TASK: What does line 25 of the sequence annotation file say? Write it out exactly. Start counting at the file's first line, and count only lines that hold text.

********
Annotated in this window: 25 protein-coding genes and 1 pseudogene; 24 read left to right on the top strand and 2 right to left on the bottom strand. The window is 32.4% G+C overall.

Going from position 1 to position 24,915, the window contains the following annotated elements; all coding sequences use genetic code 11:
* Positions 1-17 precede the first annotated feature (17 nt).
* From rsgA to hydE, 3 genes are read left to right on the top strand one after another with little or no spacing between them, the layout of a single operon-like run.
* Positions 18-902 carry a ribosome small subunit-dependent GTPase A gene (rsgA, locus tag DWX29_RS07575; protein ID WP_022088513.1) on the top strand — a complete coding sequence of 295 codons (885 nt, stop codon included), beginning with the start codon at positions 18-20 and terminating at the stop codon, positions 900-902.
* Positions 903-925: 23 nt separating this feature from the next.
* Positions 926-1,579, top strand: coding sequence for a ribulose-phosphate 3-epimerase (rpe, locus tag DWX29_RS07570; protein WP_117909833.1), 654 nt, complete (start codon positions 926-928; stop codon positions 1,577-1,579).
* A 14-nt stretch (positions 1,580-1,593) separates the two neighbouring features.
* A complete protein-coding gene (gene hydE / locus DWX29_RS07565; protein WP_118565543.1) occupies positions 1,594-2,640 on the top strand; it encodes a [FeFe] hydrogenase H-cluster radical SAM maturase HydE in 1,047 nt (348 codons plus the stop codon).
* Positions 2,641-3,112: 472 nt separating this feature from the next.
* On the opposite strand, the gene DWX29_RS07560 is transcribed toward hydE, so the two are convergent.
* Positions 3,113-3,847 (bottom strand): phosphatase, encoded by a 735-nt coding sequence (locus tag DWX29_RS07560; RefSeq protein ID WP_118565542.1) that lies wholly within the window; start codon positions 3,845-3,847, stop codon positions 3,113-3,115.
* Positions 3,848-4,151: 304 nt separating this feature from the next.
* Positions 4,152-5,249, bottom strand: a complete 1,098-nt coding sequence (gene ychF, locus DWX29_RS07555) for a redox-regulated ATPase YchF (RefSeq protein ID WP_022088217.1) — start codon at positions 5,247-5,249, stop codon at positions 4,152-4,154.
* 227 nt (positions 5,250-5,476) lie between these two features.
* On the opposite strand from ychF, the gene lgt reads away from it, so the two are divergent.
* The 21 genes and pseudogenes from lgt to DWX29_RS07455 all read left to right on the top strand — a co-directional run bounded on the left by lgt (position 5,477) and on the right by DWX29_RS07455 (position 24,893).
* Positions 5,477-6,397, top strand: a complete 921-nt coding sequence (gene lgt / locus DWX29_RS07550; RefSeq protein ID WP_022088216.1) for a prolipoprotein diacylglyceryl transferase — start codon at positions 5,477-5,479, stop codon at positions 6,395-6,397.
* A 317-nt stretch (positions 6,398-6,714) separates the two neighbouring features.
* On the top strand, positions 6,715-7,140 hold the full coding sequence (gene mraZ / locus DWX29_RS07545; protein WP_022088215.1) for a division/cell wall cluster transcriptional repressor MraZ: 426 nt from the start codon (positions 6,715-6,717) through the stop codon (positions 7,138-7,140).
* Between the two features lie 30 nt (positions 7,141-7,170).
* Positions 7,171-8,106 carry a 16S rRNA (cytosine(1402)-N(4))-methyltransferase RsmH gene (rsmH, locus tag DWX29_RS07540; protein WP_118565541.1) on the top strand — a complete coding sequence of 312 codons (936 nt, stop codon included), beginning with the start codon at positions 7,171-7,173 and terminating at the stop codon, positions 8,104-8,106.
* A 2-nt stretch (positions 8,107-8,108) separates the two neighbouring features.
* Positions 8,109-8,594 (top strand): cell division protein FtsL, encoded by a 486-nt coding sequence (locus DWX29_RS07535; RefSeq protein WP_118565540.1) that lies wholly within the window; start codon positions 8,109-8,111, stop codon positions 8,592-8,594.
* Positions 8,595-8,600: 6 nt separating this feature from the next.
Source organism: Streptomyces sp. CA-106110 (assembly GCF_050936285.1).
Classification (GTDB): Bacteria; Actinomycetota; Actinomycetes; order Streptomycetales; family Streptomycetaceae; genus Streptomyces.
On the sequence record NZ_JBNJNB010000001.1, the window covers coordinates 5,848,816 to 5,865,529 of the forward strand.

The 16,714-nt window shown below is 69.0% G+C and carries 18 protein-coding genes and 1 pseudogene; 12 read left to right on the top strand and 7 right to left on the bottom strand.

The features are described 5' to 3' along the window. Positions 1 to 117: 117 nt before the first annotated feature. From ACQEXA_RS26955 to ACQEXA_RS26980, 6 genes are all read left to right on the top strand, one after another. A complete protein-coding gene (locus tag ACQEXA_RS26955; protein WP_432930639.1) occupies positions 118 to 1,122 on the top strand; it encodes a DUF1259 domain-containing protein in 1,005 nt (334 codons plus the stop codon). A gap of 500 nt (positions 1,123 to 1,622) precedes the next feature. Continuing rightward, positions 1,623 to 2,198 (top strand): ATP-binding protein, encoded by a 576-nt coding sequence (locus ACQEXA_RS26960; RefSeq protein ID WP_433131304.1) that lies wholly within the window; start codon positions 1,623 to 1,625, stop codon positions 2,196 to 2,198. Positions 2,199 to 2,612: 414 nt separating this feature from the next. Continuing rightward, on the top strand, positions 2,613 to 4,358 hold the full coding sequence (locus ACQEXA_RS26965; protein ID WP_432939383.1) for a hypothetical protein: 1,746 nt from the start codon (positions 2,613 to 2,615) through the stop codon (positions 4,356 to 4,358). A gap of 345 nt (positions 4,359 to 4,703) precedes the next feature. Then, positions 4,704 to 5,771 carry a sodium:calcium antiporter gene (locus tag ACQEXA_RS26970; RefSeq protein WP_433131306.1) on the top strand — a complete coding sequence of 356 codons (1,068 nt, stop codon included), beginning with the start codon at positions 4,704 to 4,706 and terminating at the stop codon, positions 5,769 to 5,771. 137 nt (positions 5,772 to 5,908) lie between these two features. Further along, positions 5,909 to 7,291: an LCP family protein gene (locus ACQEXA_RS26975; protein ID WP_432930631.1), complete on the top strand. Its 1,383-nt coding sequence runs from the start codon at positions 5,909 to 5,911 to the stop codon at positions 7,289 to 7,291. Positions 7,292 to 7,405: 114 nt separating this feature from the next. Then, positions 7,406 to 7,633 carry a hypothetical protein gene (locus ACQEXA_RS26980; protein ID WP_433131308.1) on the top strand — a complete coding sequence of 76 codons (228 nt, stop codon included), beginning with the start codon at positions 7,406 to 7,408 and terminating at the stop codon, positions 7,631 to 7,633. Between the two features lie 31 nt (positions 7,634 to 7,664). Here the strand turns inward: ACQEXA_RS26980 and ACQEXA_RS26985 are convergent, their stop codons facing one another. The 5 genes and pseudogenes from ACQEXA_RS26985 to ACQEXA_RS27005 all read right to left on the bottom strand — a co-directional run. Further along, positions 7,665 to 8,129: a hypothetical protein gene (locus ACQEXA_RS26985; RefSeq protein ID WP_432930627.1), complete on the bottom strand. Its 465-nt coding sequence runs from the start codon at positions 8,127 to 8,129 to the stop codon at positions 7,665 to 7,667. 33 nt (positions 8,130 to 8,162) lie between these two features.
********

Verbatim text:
* Positions 8,595-8,600: 6 nt separating this feature from the next.